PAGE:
I’m now 100% out socially.
I’m Ezekiel everywhere. Anytime I get called my given name, it’s because someone forgot, not because they don’t know, and that will go down over time.
The final large group meeting at work was on Tuesday, a couple days ago. By all reports, it went really well (I wasn’t there, HR ran the meeting). A few people wrote me afterwards to say nice things. Once I got word the meeting was over, I sat down to send off about 20 e-mails to additional more distant friends and colleagues.
Then I did what has been looming as the “final step” (socially) for a long time:
I changed my name on Facebook.
I think for some people, that’s a first step. For me, it had to be a last, because it was truly a broadcast to all possible corners of my life — work contacts, close local friends, long distance friends, family, people I’ve met only online (mostly from the cargo bike world and queer parenting communities), people from high school and college. Once word went out there — it was official.
The response was overwhelmingly positive and kind. Lots of folks were finding out there for the first time. Lots of folks already knew. Many many people reached out to talk who I haven’t seen or connected with in a long time. It was kind of a “this is your life” moment.
That was all on Tuesday.
Wednesday, I was back in lab. In the morning, when I arrived on campus, and realized I was just me, that I was here, that I didn’t have to ignore or hide anything all day, I felt a wave of jubilation. I just couldn’t stop grinning. As the day progressed though, as I felt the weight of needing to manage all of these interactions and make them go as well as possible. I started thinking more about what everyone else was thinking about me. I figured HR had put the fear of god into them so that’s why they were being nice, and that what they were really thinking was that I was a complete nutjob.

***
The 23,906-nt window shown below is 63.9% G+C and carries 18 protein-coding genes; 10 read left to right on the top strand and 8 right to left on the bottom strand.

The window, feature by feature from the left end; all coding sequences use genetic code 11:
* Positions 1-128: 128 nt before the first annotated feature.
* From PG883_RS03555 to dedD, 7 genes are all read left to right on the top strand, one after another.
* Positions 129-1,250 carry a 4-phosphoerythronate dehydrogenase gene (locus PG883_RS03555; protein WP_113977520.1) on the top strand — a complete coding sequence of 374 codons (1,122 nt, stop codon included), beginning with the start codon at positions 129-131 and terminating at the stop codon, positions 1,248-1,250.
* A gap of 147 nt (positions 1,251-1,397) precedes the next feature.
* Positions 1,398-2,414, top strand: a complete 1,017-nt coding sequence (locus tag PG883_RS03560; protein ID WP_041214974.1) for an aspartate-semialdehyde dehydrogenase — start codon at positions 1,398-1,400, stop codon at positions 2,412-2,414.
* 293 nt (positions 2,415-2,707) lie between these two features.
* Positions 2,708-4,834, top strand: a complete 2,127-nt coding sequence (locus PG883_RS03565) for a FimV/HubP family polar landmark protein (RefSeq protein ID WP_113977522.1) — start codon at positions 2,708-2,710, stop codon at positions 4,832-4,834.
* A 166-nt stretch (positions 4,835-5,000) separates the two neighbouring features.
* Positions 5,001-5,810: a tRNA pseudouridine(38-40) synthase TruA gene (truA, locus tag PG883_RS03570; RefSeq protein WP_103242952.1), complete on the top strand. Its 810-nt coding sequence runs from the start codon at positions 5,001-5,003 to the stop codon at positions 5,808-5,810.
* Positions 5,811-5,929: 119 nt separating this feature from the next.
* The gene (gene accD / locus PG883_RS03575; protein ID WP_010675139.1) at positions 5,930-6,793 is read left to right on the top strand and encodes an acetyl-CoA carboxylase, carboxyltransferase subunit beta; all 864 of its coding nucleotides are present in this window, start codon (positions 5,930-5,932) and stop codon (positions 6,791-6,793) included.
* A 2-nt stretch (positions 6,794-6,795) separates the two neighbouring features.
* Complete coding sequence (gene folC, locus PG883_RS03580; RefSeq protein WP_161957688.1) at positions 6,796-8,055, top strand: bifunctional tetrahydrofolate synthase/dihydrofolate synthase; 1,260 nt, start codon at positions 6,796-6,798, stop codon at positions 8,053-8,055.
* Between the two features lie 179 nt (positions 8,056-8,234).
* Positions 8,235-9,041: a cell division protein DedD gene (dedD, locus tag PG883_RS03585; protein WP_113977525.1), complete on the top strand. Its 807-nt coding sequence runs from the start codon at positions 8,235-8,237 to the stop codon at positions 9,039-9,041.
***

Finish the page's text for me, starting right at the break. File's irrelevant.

I know this is what I do. This is another version of exactly how I have felt after coming out to any new group of people so far. I even felt like this after I told my closest friends, way back before I even knew exactly what I was telling them. I felt like this after I asked our religious community to change name and pronouns. Right afterwards, before I have much evidence to the contrary, I’m convinced that everyone thinks I’m crazy or wrong.
I also know based on all these previous experiences, that it will get better. By next Monday or so, maybe even this weekend, I should be good to go, I won’t be able to believe I put off coming out at work for so damn long. But for right now, I do feel a little unmoored and unfocused, a little unsure of what comes next.
Even though I felt unsettled, there were moments during the day when I suddenly remembered I was really done (with this part). I spent a fair amount of time trying to change my name and contact information in various necessary online systems (good lord. surely changing a name was easier before we all had about a million online tentacles of our lives?). When I looked at my screen and saw my name, looking like such a real name, I felt really good. When the IT people at my university called to set up my new e-mail account, and they said “Is this Ezekiel?,” my heart skipped a beat. I said “Yes.”